Saturday, August 20, 2016

The Small Boat

Heron In A Boat photo by Dave Meier

The Small Boat
by Larry Heyl

Caution returned quickly after the heat of the battle. Medjak looked about, listening for any unusual noise. He could still smell the explosives and an awful sweet smell almost as pervasive as the powder. The smell of death.

He made his way down the valley picking through the wreckage. If he could just get back to his unit before the artillery started firing again he could make his report and sleep. Recon was good duty except for the artillery, the land mines and the snipers. Damn, theres one now. Medjak ducked behind a rock just in time. Bullets hit the gravel around him. He returned fire into the trees. During a momentary silence he rolled into a gulley and continue moving. He didn’t know if he killed the sniper or not and he wasn’t sticking his head up to find out.

When the gulley he was in petered out he found another one and made it to the river without being shot at again. His unit was about two miles upstream if they hadn’t moved. If they had he could track them. He’d done it before.

Looking up the river he saw a small wooden boat floating toward him. So peaceful and serene it floated freely down the river as if carrying aristocratic children out for a punt. Afraid of enemy troops lying in the bottom of the boat he climbed a rock on the river bank. Looking down into the boat he could see it was empty.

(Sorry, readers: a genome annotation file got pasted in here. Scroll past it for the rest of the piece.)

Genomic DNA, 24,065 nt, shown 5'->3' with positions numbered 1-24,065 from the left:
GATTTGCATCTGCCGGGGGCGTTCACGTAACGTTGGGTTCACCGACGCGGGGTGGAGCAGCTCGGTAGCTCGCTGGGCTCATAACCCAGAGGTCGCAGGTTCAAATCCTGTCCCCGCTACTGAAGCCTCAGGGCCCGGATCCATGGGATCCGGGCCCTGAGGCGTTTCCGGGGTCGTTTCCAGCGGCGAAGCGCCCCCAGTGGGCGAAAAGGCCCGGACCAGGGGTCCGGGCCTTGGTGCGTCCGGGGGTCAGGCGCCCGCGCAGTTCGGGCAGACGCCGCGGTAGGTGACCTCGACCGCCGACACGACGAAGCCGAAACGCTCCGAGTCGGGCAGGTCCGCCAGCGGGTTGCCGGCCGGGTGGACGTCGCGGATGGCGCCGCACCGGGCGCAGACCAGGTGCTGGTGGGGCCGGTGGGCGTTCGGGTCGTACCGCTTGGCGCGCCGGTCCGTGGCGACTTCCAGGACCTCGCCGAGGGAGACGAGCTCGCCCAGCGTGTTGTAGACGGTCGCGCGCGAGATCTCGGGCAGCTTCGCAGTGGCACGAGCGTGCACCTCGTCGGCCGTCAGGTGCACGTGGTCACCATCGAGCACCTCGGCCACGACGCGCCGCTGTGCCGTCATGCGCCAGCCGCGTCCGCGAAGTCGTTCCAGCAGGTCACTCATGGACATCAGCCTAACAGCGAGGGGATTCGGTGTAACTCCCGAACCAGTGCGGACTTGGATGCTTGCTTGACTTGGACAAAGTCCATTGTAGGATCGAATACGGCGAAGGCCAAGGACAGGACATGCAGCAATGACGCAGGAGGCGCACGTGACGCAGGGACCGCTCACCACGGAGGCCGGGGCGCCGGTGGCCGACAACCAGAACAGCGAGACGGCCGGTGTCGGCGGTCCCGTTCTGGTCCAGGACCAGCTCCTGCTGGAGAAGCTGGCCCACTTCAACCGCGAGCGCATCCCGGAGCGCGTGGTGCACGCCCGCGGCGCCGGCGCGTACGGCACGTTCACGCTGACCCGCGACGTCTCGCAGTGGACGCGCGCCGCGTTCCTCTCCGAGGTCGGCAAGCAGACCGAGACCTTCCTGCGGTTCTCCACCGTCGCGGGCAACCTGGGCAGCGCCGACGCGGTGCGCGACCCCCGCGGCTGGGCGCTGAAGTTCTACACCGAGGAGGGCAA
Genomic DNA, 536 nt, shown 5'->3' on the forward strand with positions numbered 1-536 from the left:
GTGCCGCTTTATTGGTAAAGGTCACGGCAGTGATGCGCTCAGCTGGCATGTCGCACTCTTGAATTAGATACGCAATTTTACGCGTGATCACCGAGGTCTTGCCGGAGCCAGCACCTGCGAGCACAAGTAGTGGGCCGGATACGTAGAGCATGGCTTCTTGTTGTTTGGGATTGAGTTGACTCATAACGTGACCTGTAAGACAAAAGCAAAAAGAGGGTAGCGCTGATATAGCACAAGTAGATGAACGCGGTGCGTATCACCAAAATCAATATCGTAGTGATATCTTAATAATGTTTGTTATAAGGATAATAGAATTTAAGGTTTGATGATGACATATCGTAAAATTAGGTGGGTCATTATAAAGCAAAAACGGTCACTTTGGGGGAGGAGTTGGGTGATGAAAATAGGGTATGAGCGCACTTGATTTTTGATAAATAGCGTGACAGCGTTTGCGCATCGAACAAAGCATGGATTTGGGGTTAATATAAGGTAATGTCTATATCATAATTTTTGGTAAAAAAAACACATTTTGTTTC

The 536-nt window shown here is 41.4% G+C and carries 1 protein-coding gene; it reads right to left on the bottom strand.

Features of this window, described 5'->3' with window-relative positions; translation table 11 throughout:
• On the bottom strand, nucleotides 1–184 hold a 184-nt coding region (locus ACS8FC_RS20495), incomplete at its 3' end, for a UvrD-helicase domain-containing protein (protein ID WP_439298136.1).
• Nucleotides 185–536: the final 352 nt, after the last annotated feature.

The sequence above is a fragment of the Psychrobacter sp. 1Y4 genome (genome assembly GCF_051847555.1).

He didn’t think. He didn’t worry. He acted immediately out of survival instinct. He slid down the rock and when he hit the ground he kicked off his boots and stripped out of his uniform to his underwear. He wrapped his uniform around his gun and crawled to the river. Sticking his gun in the ground bayonet first his jacket sleeves hung loose and rippled in the wind. He rolled into the water and went right under swimming hard to where he thought the boat would be. Breaking water gently he took a quick breath and spied the boat. Under again and he could see it floating over him. He came up with one hand on the back of the boat his nose and eyes barely above water. As he let the boat pull him downstream he heard shots and saw his uniform jacket jump.

After the boat pulled him around the bend he risked pulling himself up into it. He lay on the bottom of the boat breathing heavily. Sometimes the tree limbs closed off the sky and he floated under a green canopy. Other times he saw nothing but blue sky. After a half hour he felt safer but he still laid quiet in the bottom of the boat. Just a month ago he got separated from his unit and went three days without food. He could do it again. In three days he would float 100 miles or more leaving the war behind. But that was still in the future. For now he didn’t move. Laying still in the bottom of the boat he prayed.

Friday, August 19, 2016


Photo by Brandon Wilson

by Larry Heyl

I met him down by the back side of the tracks. They used to call it Hobo Joe’s. Just a 55 gallon drum with a fire in it and a bunch of old bums sharing what they got. Sometimes someone would call out a tune and he’d play it for them.

We traveled together for quite a while. He could kinda make a living with that old guitar. But he was always dreaming. Lost in his music.